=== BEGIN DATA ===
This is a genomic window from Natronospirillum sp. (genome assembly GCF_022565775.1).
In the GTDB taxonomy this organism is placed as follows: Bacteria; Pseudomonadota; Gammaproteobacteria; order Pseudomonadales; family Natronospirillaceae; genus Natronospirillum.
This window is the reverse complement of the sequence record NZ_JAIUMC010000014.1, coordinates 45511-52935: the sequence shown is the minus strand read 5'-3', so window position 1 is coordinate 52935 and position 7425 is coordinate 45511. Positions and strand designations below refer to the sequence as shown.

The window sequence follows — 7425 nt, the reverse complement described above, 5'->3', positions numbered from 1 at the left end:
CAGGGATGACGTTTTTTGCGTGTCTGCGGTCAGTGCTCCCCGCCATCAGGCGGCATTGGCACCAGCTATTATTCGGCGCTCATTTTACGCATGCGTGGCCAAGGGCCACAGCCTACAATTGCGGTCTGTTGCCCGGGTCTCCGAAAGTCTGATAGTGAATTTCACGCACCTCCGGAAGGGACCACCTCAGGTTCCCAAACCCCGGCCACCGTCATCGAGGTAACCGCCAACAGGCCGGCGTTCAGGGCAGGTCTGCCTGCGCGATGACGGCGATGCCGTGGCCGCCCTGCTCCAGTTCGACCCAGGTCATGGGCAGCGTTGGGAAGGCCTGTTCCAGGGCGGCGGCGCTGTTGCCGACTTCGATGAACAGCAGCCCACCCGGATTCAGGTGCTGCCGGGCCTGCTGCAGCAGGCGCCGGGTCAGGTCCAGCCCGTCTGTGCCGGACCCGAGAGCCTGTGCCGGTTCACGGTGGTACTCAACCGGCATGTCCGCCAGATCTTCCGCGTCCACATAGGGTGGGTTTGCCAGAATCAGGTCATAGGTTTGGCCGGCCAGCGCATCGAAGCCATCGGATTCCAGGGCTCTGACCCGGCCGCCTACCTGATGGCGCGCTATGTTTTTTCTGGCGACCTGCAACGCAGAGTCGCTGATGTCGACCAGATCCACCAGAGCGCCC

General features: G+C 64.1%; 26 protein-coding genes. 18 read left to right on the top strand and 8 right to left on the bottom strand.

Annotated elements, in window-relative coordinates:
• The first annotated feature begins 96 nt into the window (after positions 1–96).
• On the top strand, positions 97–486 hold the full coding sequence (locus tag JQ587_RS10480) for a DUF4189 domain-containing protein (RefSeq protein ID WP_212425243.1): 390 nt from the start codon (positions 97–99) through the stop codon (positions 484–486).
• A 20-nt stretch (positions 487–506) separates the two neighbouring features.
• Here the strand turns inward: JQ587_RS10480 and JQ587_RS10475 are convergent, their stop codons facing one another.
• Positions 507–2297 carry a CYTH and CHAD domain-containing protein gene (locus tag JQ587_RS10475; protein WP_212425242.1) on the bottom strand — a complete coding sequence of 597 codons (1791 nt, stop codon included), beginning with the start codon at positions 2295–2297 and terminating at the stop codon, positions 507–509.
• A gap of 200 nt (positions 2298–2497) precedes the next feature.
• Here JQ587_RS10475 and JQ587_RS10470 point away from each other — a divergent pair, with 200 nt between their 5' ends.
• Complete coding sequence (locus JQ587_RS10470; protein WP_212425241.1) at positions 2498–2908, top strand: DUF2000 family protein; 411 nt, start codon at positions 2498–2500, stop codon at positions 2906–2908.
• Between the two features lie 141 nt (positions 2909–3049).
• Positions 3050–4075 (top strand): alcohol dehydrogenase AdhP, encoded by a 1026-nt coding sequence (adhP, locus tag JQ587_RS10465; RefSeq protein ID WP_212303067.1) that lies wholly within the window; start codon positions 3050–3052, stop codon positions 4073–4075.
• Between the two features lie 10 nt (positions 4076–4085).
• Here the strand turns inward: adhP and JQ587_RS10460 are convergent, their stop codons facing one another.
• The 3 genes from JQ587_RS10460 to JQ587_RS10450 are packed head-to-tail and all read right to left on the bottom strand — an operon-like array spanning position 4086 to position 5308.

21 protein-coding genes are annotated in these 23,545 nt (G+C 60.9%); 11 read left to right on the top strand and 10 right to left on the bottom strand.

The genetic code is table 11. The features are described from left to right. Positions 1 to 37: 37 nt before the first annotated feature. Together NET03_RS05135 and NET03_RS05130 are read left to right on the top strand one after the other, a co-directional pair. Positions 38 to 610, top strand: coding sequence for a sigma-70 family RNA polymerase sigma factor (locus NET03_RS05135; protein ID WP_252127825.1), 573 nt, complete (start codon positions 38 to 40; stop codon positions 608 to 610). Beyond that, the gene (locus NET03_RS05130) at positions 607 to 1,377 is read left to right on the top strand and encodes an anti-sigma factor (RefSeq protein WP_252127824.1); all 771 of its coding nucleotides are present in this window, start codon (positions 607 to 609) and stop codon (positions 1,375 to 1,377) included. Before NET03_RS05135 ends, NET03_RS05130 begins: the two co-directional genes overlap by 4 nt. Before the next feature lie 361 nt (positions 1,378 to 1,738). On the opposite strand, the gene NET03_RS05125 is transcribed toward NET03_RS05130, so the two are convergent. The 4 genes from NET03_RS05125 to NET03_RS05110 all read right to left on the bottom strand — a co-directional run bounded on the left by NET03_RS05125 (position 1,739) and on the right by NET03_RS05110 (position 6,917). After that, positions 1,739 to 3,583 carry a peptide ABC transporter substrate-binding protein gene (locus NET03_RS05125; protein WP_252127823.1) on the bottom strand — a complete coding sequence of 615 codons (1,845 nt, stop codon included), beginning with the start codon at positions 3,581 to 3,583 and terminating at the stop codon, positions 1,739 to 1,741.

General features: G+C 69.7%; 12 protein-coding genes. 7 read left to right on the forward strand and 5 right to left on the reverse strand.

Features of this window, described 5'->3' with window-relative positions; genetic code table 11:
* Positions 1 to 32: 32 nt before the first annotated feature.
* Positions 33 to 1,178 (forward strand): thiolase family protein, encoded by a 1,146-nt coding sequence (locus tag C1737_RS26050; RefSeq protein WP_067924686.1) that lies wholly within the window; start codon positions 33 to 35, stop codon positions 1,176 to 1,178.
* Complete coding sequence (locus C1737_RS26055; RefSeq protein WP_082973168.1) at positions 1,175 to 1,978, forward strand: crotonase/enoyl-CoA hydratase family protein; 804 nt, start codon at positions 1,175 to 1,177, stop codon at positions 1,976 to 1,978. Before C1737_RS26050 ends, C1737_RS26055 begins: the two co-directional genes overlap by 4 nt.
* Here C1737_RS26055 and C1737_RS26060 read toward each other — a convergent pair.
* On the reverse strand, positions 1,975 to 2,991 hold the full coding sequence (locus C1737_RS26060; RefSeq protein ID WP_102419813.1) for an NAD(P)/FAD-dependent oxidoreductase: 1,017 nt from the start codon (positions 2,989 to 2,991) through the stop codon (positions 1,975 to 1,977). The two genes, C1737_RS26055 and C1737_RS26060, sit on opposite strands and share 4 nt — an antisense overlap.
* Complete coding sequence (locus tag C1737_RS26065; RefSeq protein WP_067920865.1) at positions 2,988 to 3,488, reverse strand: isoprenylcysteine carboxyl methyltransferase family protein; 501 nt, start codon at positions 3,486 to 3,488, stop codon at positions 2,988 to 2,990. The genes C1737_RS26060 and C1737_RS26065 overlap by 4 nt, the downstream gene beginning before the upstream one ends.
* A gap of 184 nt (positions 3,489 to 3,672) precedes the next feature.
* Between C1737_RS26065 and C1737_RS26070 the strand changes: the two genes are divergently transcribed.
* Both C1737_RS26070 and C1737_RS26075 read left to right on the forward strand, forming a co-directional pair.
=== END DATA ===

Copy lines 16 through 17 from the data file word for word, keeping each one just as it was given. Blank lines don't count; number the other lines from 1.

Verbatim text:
• Between the two features lie 141 nt (positions 2909–3049).
• Positions 3050–4075 (top strand): alcohol dehydrogenase AdhP, encoded by a 1026-nt coding sequence (adhP, locus tag JQ587_RS10465; RefSeq protein ID WP_212303067.1) that lies wholly within the window; start codon positions 3050–3052, stop codon positions 4073–4075.